The War Against Netbooks Continues?

By  |  Monday, July 6, 2009 at 7:28 am

No NetbooksAccording to DigiTimes–a Taiwanese publication that’s always interesting, if not always completely reliable–Samsung is planning to release a netbook with an 11.6-inch screen and an Intel Atom CPU. Sounds cool–it’s a popular form factor with a roomier-than-usual display. But DigiTimes also says that Intel has responded by canceling Samsung’s deal for discount pricing on Atom chips, and similarly punished Lenovo when it introduced a 12.1-inch netbook. Samsung may also run into trouble with Microsoft, whose Windows 7 licensing agreements reportedly discourage netbooks with screens that are larger than 10.1 inches.

Netbooks make Intel and Microsoft nervous, since their low prices and high popularity threaten the market for costlier laptops that preserve a more generous profit margin for processors and operating systems. If I worked for either company, I’d be nervous, too. But trying to stifle netbook growth by making it tough for PC manufacturers to release appealing new models puts the companies on a collision course with consumers.

It’s a lousy development for anyone who’d like to buy a netbook with a sizable screen. I think it’s also self-defeating for the companies playing the pricing games, since the history of the PC business shows that consumers nearly always get what they want, even when pricing pressure makes it miserable for companies that make computers, components, and software.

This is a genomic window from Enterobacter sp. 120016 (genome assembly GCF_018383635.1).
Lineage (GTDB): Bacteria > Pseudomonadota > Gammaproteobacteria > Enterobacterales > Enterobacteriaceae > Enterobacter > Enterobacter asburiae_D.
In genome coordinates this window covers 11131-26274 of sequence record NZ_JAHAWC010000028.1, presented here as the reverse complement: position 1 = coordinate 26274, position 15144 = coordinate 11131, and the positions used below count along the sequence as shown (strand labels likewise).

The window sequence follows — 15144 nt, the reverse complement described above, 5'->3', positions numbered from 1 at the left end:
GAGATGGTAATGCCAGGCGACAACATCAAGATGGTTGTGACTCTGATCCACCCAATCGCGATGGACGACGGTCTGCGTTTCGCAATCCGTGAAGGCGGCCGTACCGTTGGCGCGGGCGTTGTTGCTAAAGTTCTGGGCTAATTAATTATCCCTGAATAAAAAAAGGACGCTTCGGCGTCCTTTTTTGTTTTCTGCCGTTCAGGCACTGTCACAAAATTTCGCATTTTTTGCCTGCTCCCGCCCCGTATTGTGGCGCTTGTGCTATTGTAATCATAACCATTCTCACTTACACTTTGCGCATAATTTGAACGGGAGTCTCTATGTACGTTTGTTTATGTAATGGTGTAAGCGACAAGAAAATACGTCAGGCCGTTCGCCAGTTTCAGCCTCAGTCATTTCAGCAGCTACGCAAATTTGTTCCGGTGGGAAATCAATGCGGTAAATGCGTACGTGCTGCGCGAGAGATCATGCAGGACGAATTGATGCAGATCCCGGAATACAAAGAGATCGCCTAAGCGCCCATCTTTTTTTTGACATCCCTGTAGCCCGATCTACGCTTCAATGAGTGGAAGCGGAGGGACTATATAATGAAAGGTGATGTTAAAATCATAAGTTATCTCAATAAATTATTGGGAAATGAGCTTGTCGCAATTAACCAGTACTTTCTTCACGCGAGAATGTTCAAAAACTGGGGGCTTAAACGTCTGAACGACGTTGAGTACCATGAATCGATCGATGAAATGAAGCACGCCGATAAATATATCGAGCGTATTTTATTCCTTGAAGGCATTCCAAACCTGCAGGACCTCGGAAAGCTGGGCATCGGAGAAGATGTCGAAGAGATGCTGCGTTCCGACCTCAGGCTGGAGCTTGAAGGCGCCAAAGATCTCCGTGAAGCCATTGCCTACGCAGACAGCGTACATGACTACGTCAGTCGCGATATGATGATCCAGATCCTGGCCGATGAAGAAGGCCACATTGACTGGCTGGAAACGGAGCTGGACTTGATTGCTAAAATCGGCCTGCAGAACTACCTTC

Bottom line: If people want big-screen netbooks–and many surely do–they’re going to happen. I’d love to see the industry admit that and embrace it. Wouldn’t it be a more efficient way to do business than trying to prevent the inevitable?

 
12 Comments


Read more: , , , ,

6 Comments For This Post

  1. Dwight Silverman Says:

    I’m not so sure consumers like netbooks.

    http://blogs.chron.com/techblog/archives/2009/06/many_netbook_buyers_arent_happy_1.html

    and

    http://blogs.chron.com/techblog/archives/2009/05/the_rise_and_fall_of_netbooks.html

    I think they like the IDEA of netbooks, but not necessarily the ugly reality of how poorly they perform.

  2. Martin Focazio Says:

    Well, if this is the case, it’s been pretty clear from my own use of Ubuntu 9.04 on a small form netbook that it’s ALMOST ready for general market use and MSFT won’t really matter. All they need to do (and it’s a big ask) is get video working better – flash in particular – under Linux. Currently, flash video (like that on Hulu.com) utterly slams the processor on a Linux based device, vs. a Windows or Mac device, due to some pretty arcane but important deep tech in Flash video rendering methods vs. Linux video rendering. That’s fixable and could really shake things up.

  3. Harry McCracken Says:

    Dwight–I’m sure there are consumers who buy netbooks and end up disgruntled–although most of the people I run into who have them seem pleased–but I blame consumer unhappiness in part on the war against netbooks, too. A decent netbook with 2GB of RAM is far more pleasing than one with 1GB, but Microsoft uses Windows licenses as a weapon to discourage manufacturers from selling netbooks with an adequate amount of memory.